A great convincement

convincement book

I have to admit to not really knowing much about the Quaker movement apart from the porridge and the numerous meeting rooms I have visited around the country.

I managed to pick up (in a charity shop in Whitby for £1) an interesting book called ‘ A great Convincement’ by Monica Ventress who chronicles the story of the Quakers in North East Yorkshire (a place I do know a lot about).

Apart from discovering that I was unknowingly an Anabaptist, I just love this description of the emergence of the Gurteen knowledge cafe (the thought that David Gurteen might be a time-lord and had gone back to the 1600s as an experiment did cross my mind):

An essential of the sectarian position was that the sermon should be followed by discussion: that worship was not a matter of passively hearing the Word preached by a learned minister, but in participation by the congregation after a gifted member had opened up a subject for discussion. As time went on the practice of interrupting the parson in his pulpit, became a common occurrence. Disrupting services had been made a secular offence by an Act of Parliament in Mary’s reign (1553-1558). The Quakers always claimed a legal right to speak after the sermon was over.

The book goes on to detail the numerous penalties and imprisonments of people who interrupted services, held or attended Quaker gatherings and is genuinely shocking that these practices were seen as so threatening at the time.

I was then reminded of a Quaker based method called the Clearness Committee’ and is described in Joanna Macy’s wonderful book “Coming back to life” which explains how to seek clarity in important decisions, especially around marriage.

After the focus person summarizes the issue, members of the committee (ideally five or six trusted individuals) assist her by asking questions rather than giving advice or problem solving. Honest, caring queries, arising out of prayerful silence, help the focus person see herself and her situation in a new light and unblock her inner wisdom and authority.

A more complete and detailed explanation of the method can be found here where they explain that:

Behind the Clearness Committee is a simple but crucial conviction: each of us has an inner teacher, a voice of truth, that offers the guidance and power we need to deal with our problems. But that inner voice is often garbled by various kinds of inward and outward interference.

I am really looking forward to giving this approach a try at my next problem solving workshop and/or community building masterclass.

Finally in looking to see what was on the internet about this method I came across this really interesting and very relevant slide pack on the use of dialogue by the Quakers on Slideshare by Thomas J Neuville in the U.S.

I am particularly interested to discover the origins of slide 12 and its relationship to cynefin and theory U.

More likely to sustain

When people are organised in groups, and their knowledge is sought, incorporated and built upon during planning and implementation, then they are more likely to sustain activities after project completion

…long term sustainability was only guaranteed when local institutions were strong…

…projects failed when there had been no focus on institutional development and local participation”

Jules Pretty as quoted from Agri-Culture – Reconnecting People, Land and Nature

We use stories to:

We use stories to:

  • build maps of the world we experience so we can make decisions about how to act.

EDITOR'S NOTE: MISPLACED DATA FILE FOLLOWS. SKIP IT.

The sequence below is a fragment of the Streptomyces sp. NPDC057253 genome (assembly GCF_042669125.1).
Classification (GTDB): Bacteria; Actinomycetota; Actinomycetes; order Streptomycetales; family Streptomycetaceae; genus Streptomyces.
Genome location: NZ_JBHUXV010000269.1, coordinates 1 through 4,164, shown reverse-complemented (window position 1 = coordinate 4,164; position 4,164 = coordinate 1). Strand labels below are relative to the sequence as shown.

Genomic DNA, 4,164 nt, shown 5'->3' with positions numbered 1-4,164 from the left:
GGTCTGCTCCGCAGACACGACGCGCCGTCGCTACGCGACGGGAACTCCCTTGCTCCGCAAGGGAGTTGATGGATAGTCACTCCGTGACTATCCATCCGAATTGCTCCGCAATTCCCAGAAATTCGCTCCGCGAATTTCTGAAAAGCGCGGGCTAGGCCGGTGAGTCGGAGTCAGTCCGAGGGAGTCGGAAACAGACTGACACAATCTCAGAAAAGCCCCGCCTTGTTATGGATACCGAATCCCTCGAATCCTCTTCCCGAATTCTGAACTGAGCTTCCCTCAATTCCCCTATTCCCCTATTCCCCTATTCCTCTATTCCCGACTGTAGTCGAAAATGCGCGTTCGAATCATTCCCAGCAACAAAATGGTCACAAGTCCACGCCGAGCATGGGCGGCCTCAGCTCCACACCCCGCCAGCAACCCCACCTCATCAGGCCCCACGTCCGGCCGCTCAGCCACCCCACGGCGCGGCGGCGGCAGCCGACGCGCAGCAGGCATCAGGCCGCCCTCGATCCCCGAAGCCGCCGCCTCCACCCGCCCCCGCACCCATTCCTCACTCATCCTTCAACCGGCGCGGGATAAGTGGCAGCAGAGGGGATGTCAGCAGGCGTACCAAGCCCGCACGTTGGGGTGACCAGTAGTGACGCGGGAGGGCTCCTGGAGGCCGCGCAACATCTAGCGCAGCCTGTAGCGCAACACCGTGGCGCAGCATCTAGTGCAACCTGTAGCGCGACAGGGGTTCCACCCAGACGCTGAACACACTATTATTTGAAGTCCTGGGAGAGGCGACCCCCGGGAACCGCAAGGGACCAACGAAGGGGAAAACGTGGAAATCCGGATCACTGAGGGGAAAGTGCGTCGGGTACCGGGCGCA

• make decisions about what to believe in what we see and hear.

  • playfully simulate possible outcomes before we commit to a course of action.

  • condense experience into packages that re-expand in the minds of listeners.

Cynthia Kurtz – Working with Stories

Your warm but complex embrace

Here is a recent keynote by Dave Snowden giving a thorough overview and introduction to  cynefin and sensemaker, which is packed full of thought provoking insights.

Highly recommended and lasting just over an hour my three favourite quotes are:

(In a complex system) Manage the evolutionary potential of a moment in time and adjust as you go. Manage beneficial coherence within attractors within boundaries.

There is an opportunity between free market capitalism and state planning for locally contextualised initiatives that can emerge at significantly lower cost than either of the other mechanisms.

(In a complex system) measure Vector not Velocity; success is right direction not order; otherwise an unachievable end point is always going to fail.

I had not heard this ‘Vector not Velocity’ before but it reminded me of a story from Nick Owen’s book ‘The Salmon of Knowledge’ about the wise fool:

The wise fool takes the whole context into consideration and looks at every issue from every conceivable angle. Ask him, ‘Which is better, a fast horse or a slow one?’ He will say, it depends. ‘it depends whether you and your horse are going in the right direction

Cynefin on Fire – Complexity science to guide managers thoughts and actions

During the latter part of last year I facilitated three consultation workshops for the fire sector. At the one in a fire-station in Moss side, Manchester we were doing an anecdote circle to explore the narrative landscape and the subject of wildfires arose. Because fires figure regularly in my explanation of the chaotic domain of the cynefin framework I must have given a more impassioned set of examples that day, as I was asked soon after if I would write an article on cynefin for the Alert magazine (The Journal of the Institute of Civil Protection and Emergency Management). I am therefore honoured to be in the latest edition concerning itself with Resilience against the floods, the Glasgow Helicopter Crash, Crisis Management, DNA profiling and a whole lot more.